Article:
It was fun to help the students practice their English and learn about each other’s lives. On the one hand, there are many similarities such as our favorite sports, being connected with friends through Facebook, or joking about Lady Gaga and Justin Bieber. On the other hand, the differences where quite apparent. None of the students had a computer at home nor had they ever traveled outside of their country. Farming was how their families survived year to year. So when the rice harvest was going on, many of them needed to help their parents on the fields and had to miss school. When they asked us about food in America we were glad to hear that they had never heard of McDonald’s.

The students were excited when they found out that Eric and I had cycled from Phnom Penh to their village. They thought the 50 km was quite a long distance to go by bike. So when we told them about the other 7500 km we had cycled our bikes they where all looking at us in disbelief.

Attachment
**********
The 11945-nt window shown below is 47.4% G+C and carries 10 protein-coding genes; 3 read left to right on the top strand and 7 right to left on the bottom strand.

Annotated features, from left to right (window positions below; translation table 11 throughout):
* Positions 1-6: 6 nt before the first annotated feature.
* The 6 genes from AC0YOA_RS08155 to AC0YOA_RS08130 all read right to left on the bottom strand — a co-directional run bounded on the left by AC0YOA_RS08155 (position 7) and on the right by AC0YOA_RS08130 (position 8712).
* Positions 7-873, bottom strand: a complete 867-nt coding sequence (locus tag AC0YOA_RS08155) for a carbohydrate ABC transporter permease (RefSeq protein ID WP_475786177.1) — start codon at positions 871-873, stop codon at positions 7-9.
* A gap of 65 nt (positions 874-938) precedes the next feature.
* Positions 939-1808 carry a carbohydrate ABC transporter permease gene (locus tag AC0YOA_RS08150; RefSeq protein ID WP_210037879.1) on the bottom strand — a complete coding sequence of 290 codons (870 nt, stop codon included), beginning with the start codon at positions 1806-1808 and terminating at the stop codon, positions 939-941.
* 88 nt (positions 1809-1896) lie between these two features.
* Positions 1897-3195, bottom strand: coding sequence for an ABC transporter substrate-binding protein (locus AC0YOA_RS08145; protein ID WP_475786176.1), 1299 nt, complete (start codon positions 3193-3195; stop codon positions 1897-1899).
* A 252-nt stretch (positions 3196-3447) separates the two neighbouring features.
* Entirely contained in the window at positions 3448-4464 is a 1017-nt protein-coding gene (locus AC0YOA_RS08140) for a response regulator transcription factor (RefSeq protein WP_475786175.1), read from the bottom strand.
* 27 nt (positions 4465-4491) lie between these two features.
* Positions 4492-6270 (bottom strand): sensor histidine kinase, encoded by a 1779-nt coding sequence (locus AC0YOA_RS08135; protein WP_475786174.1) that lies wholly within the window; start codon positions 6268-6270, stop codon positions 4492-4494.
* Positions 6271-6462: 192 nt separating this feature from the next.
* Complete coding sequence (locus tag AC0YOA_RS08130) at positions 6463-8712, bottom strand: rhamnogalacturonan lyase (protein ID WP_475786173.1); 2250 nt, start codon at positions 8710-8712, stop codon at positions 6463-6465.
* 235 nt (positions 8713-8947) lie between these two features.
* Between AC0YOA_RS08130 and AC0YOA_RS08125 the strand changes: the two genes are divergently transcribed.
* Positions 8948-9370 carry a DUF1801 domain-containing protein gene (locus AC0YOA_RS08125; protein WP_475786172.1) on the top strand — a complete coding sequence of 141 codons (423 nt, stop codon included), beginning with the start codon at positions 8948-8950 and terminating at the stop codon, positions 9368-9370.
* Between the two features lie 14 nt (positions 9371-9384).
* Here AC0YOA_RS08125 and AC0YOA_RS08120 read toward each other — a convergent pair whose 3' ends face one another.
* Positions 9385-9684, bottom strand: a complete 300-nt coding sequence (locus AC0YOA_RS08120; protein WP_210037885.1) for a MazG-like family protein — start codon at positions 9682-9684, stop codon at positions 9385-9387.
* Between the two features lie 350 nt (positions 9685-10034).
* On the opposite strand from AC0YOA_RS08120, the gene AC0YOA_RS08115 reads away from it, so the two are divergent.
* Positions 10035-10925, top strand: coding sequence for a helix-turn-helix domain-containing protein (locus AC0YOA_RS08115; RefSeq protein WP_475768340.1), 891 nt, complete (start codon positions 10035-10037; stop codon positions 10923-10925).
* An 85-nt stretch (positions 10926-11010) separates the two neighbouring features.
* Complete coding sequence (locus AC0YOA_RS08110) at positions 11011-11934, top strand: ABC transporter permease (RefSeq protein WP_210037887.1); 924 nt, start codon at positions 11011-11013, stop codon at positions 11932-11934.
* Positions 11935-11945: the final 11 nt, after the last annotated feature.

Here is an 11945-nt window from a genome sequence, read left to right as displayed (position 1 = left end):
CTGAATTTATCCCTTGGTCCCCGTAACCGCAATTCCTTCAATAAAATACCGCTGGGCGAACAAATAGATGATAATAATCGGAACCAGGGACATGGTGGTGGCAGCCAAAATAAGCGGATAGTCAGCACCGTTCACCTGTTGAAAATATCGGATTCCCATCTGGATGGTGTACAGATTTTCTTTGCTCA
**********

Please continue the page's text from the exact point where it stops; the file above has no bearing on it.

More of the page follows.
Students learning English in the classroom at Sorya School

Students learning English in the classroom at Sorya School

Students of Sorya School

Students of Sitha’s Conversational Communication class.

Goose parade in the village every morning and afternnoon

Goose parade in the village every morning and afternoon

Monkey likes Fanta

Monkey wanna Fanta

We had a wonderful time at Tropang Sdock and wish we could have stayed longer than just two nights. The smiles on the people’s faces and the simple serenity of the village made our stay feel magical. Thank you, Sitha, Gabi and everyone at Sorya School for your hospitality and making us feel so welcome.

 


All photos from Tropang Sdock:

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2 Comments

  1. You guys are truly salt of the Earth. The experiences you’ve gone through already could fill a book. I can’t wait to hear the stories in real life! You guys look great, but it looks like you’ve lost some weight (not that you were ever OVERweight, mind you!)

  2. Bet you guys didn’t know how many lives you’d touch on your travels. I think your gifts and talents shine through in these blogs. People are attracted to you and your winning personalities. So, when does the book come out??